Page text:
The other day Eugene Volokh posted a short note referencing a reminiscence about then-Associate Justice Rehnquist:
An Arizona Lawyer’s Reminiscence About Chief Justice Rehnquist: I left the justice at the hotel about 8 that night and picked him up the next morning. He told me how much he enjoyed his walk and that he had three or four beers at one of the “joints.” He said he sat at the bar, talked and told jokes late into the night with a number of the bar’s regulars. Just before he left to return to the hotel, he asked one of his bar mates, Pete, what he did for a living.
Pete told him that he drove a big-rig truck for Pacific International Express. In turn, Pete asked his new buddy “Bill” what he did for a living. Bill said to Pete and his bar gang, “Well, I work in Washington, D.C. I am a member of the U.S. Supreme Court.”
Pete and the gang laughed heartily at Bill’s joke or apparent fantasy, slapped him on the back and offered to buy him one more beer “for the road back to Washington and the Supreme Court.”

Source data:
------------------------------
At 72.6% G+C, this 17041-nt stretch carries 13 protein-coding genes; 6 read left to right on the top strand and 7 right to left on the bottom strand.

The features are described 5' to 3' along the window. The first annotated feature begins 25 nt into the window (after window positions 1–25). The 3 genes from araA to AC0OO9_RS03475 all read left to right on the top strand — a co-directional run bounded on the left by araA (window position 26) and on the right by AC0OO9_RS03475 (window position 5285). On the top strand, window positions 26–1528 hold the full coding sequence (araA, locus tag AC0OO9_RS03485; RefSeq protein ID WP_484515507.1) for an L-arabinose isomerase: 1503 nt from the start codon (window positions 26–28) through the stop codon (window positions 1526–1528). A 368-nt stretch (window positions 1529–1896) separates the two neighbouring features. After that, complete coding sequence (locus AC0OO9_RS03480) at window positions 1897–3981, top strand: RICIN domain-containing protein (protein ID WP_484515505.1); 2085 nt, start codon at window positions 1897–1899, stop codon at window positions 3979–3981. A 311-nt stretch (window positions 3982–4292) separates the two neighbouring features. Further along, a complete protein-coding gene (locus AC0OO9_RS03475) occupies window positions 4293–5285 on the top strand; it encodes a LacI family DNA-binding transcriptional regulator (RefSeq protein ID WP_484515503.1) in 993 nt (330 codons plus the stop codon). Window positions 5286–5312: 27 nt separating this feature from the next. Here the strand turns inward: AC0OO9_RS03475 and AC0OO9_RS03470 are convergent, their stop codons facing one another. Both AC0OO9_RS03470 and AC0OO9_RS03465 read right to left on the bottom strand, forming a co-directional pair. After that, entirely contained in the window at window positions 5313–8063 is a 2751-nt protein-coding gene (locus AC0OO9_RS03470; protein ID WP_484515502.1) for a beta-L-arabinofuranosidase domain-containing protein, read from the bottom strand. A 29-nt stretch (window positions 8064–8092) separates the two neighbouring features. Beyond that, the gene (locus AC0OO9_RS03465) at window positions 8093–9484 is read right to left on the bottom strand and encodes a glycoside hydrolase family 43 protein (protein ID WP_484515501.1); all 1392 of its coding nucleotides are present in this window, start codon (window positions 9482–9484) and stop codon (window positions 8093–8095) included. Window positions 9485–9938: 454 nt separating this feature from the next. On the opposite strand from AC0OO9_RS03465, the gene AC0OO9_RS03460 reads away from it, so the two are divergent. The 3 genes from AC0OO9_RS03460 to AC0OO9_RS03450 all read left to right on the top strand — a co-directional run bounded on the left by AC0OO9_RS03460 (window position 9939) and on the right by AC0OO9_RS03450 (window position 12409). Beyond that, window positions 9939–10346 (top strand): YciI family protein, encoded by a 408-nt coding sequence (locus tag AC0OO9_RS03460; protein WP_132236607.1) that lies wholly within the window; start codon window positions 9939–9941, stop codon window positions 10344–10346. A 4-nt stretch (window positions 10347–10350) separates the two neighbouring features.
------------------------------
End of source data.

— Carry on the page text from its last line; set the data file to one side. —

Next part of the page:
There is something cute about this annecdote (and in fact the entire article from which it is from paints an attractive portrait of an unpretentious Associate Justice, one well at odds with the image of the Chief who put those golden Gilbert and Sullivan stripes on his robe).
But there’s also something sad about that story. To me it shows how stratified the US has become or, if you prefer, remains: regular folks just ‘know’ that elites will never mix with them, so they don’t believe it when it happens. And the fact that it happens is so worthy of commentary that it is mentioned in the elite’s obituaries.
There’s more than one bubble in Washington.